recommendations.9,10 Although consumption of
artificial sweeteners is considered to be safe in
acceptable daily intake range, the results of some
experimental and epidemiological studies showed
that their consumption may cause some adverse
health effects including obesity,11-15 metabolic
syndrome,14-17 alteration in gut microbiota,18-21
cancer,22,23 and adverse neurobehavioral effects.24
As the kidney has an important role in excretion
of various waste metabolites from the body, studies
on nephrotoxic effect of artificial sweeteners,
Nephrotoxic Effect of Aspartame—Ardalan et al
340 Iranian Journal of Kidney Diseases | Volume 11 | Number 5 | September 2017
especially aspartame, have recently increased,25-31
The present article review summarizes the results
of most relevant studies concerning the nephrotoxic
effect of aspartame as the most popular artificial
sweetener.
NEPHROTOXIC EFFECT OF ASPARTAME
According to some experimental studies,
consumption of aspartame has been linked to
kidney dysfunction.25-31 Saleh28 and Bahr and
Zaki32 showed that oral administration of drinking
water containing 0.25 g/L of aspartame for 60
days significantly increased blood urea nitrogen,
serum creatinine, and potassium levels in male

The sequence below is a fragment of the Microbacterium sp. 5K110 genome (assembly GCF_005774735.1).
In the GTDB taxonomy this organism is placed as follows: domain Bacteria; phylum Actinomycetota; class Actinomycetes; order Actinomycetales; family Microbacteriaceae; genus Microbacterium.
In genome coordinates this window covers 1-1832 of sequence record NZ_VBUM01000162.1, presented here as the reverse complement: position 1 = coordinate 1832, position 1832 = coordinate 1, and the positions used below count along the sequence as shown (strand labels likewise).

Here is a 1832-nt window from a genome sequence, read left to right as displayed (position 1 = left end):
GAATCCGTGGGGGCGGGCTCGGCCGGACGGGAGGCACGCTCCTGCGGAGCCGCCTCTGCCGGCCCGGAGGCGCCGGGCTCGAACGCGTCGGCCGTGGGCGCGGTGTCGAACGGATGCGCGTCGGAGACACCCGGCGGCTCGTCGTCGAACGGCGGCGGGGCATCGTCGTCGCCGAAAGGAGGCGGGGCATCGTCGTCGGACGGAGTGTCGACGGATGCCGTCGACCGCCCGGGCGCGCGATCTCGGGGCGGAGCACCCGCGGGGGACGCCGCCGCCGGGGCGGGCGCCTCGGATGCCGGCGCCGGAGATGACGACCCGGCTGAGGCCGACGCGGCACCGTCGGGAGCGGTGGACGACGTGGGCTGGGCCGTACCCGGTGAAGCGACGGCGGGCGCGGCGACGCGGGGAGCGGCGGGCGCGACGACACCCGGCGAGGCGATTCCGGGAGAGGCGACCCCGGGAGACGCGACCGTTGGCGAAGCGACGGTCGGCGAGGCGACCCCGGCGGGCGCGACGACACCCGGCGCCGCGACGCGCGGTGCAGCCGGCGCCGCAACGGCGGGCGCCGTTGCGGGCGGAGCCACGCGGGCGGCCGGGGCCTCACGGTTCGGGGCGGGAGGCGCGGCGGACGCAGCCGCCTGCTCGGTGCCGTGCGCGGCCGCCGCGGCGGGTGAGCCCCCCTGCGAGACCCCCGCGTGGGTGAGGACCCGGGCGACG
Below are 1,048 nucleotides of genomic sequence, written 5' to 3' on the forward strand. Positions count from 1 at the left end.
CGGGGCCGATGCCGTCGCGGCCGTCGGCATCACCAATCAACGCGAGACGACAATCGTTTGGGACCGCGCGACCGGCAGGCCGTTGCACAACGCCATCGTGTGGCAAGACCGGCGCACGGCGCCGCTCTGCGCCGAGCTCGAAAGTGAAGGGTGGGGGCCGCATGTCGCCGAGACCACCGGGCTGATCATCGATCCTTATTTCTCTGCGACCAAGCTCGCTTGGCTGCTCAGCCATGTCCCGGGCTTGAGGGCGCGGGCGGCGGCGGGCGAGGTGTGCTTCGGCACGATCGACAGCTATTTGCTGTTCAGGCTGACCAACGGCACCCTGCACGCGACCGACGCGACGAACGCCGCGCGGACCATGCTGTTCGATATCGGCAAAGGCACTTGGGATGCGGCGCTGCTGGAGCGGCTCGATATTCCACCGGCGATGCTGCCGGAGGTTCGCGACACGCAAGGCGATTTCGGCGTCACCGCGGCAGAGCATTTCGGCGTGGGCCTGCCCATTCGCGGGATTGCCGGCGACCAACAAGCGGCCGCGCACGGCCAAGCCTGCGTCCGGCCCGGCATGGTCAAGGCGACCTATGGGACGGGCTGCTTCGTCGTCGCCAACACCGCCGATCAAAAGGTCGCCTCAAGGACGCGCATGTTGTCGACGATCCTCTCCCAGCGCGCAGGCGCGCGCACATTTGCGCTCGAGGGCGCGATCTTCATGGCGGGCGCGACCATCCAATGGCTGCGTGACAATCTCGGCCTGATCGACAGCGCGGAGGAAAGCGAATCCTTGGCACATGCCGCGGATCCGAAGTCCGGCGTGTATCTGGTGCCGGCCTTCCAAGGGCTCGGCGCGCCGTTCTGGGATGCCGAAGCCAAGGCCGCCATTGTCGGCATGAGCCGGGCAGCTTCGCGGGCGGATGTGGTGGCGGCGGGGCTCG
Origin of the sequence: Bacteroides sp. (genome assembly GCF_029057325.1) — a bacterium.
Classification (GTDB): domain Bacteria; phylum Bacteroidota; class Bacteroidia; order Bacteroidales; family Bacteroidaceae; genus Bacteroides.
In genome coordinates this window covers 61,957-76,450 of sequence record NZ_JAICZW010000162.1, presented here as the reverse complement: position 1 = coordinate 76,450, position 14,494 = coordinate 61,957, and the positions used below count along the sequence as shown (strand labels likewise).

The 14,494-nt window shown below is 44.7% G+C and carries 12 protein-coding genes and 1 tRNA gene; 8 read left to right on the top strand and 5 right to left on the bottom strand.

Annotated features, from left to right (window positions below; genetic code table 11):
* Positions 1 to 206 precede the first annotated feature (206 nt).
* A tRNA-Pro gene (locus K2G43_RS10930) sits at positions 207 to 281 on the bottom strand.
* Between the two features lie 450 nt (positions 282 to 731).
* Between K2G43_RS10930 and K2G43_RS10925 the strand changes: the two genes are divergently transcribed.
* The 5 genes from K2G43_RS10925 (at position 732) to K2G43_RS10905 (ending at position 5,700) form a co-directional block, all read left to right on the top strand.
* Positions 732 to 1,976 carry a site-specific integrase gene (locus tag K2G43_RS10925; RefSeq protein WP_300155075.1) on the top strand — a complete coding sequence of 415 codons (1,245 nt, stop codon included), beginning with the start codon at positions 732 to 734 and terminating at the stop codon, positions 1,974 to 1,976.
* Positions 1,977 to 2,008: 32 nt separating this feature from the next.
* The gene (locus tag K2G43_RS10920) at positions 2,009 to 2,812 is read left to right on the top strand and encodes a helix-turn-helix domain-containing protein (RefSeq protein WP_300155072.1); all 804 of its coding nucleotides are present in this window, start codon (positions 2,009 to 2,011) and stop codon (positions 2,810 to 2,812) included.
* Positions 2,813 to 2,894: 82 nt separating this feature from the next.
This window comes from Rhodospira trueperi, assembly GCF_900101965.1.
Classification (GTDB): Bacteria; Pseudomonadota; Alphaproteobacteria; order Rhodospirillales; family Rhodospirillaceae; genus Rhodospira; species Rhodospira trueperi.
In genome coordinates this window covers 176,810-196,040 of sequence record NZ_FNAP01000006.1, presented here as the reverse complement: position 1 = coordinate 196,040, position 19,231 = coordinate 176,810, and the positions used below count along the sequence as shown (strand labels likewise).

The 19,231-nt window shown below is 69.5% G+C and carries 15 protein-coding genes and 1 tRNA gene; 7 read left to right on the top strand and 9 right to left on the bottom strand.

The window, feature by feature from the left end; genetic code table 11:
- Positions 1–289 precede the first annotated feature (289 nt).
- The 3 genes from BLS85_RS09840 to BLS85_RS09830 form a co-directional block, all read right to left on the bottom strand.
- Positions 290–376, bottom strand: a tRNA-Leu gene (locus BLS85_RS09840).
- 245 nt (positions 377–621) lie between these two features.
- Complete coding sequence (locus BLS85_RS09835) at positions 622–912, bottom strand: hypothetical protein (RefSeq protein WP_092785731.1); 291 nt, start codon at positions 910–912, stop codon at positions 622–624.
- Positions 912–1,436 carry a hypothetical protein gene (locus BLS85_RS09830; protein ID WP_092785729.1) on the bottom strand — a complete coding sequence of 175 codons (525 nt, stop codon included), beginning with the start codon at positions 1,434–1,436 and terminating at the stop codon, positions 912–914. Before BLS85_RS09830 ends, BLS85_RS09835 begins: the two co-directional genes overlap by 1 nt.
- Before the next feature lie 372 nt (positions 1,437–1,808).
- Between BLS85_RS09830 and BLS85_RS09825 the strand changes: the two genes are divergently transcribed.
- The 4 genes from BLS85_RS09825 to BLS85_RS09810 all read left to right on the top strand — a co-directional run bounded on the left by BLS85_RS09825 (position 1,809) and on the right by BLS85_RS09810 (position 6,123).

rats. Similar findings were also reported by Waggas
and coworkers in female rats fed with 50 mg/d
and 150 mg/d of aspartame for 6 months, along
with significant structural changes in their renal
tubules compared to a control group.30 Moreover,
Martins and Azoubel showed that orogastric
administration of 14 mg/kg of aspartame to female
rats on the 9th, 10th, and 11th days of pregnancy
led to some alterations in the development of
fatal renal structures.25 In addition, karyometry
and stereology analyses of fetal rats suggested
the toxicity of glomerulus, proximal and distal
convoluted tubules, and to a lesser degree, the
collecting ducts of their kidneys.25
To the best of our knowledge such adverse
effects by aspartame intake have not been assessed
in humans. There are just few conflicting results
on the association of artificially sweetened soda
with chronic kidney disease. However, it should
be considered that soda is generally acidified using